Canadians should expect more extreme weather like the current heat wave baking southern Ontario and Quebec in the future because of climate change, a leading climatology professor says.

"My strong opinion is that these kinds of extremes are something you would expect in a warming world, and expect to happen more frequently," Harry McCaughey, a professor of climatology at Queen's University, told

McCaughey says climate models show that overloading the climate with carbon and water vapor (a byproduct of a warming globe) makes the system much more unstable.

"As you warm the system, you tend to get more swings, more highs and more lows," he said.

New York Times columnist Thomas Friedman has dubbed the phenomenon "global weirding" -- an assessment McCaughey agreed with.

"The climate gets weird in the sense that you have no experience . . . of what might happen," McCaughey said.

McCaughey said politicians need to immediately begin taking steps to address the issue.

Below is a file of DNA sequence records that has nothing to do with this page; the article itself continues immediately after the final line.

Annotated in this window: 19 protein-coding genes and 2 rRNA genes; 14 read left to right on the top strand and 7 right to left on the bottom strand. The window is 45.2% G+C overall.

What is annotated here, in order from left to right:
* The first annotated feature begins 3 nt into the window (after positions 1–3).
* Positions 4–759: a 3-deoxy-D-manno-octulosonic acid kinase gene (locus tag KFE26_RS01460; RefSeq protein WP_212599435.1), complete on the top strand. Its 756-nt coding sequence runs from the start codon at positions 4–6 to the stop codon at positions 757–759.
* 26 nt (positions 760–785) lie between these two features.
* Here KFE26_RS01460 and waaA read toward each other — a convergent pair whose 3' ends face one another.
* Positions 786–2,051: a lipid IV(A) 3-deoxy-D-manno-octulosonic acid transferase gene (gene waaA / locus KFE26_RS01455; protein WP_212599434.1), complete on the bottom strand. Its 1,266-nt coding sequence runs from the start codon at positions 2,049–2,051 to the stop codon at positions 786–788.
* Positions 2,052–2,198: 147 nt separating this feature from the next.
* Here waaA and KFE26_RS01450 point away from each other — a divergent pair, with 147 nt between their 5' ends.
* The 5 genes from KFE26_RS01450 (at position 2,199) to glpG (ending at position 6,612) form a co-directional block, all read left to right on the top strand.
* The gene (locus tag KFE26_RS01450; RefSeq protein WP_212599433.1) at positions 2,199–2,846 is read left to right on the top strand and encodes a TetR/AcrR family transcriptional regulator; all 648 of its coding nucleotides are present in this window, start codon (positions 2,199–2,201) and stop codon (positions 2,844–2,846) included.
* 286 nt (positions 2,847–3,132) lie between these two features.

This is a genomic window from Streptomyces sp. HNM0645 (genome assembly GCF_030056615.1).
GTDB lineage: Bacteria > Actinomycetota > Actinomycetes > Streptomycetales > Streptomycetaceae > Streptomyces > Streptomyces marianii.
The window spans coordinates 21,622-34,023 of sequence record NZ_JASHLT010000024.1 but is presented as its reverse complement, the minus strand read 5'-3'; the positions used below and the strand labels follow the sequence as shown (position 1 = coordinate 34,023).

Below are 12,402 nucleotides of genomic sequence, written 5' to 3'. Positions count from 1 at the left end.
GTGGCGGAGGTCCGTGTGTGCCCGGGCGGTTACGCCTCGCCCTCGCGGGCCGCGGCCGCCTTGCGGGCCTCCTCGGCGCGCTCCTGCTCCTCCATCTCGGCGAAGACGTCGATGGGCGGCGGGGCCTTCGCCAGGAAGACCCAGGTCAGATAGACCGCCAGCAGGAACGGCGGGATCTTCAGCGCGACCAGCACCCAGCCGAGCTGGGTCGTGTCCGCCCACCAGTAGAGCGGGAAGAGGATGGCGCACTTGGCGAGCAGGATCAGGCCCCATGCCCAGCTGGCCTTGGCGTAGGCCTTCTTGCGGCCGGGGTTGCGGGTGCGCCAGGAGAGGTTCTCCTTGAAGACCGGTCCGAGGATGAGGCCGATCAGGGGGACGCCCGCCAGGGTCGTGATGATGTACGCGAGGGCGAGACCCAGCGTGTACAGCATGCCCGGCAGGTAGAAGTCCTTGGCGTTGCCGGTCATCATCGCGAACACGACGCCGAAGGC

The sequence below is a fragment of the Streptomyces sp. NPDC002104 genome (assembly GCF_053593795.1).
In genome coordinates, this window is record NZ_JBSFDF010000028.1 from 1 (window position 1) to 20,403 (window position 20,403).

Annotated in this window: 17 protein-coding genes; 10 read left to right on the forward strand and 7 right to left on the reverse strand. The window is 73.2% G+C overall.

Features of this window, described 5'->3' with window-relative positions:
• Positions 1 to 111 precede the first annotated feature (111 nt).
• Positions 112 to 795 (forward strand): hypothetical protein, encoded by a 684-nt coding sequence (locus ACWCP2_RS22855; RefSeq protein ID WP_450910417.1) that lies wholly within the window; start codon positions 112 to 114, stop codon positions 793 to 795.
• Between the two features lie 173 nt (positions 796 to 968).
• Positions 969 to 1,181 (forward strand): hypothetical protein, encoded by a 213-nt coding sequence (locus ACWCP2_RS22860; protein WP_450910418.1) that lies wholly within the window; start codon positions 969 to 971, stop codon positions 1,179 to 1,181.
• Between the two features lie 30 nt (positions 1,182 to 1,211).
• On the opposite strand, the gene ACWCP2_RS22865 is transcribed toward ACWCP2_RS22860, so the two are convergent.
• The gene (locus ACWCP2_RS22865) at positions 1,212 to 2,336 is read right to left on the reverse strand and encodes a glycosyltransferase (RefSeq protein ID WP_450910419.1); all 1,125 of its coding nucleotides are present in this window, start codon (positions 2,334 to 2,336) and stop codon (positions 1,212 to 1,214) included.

"We need to really examine out energy mix, how we create and use energy," he said. "We need to begin decarbonizing the system, removing to the greatest possible extent and greatest rate possible . . . on an emergency basis, the use of carbon loaded fuels.

"Canada is simply not a leader in this area."

A massive ‘rare' heat wave

A massive high-pressure system of hot, humid air has enveloped the Gulf Coast states through Ontario, Quebec, and as of Wednesday afternoon, all the way across to the western part of New Brunswick as well.

"The system that we see today is not inconsistent with what we expect to see in the future if we keep on pushing the climate in a single direction, and that's the worry," McCaughey said.

He added the current system is "relatively rare" due to its extended stay over central Canada.

On Wednesday, temperatures were expected to reach 34 degrees Celsius in Toronto and Montreal and 32 C in Fredericton.

High humidity has it feeling more like in the low 40s in Toronto Wednesday.

Environment Canada expects the current heat wave to break on Friday, when thunderstorms are expected.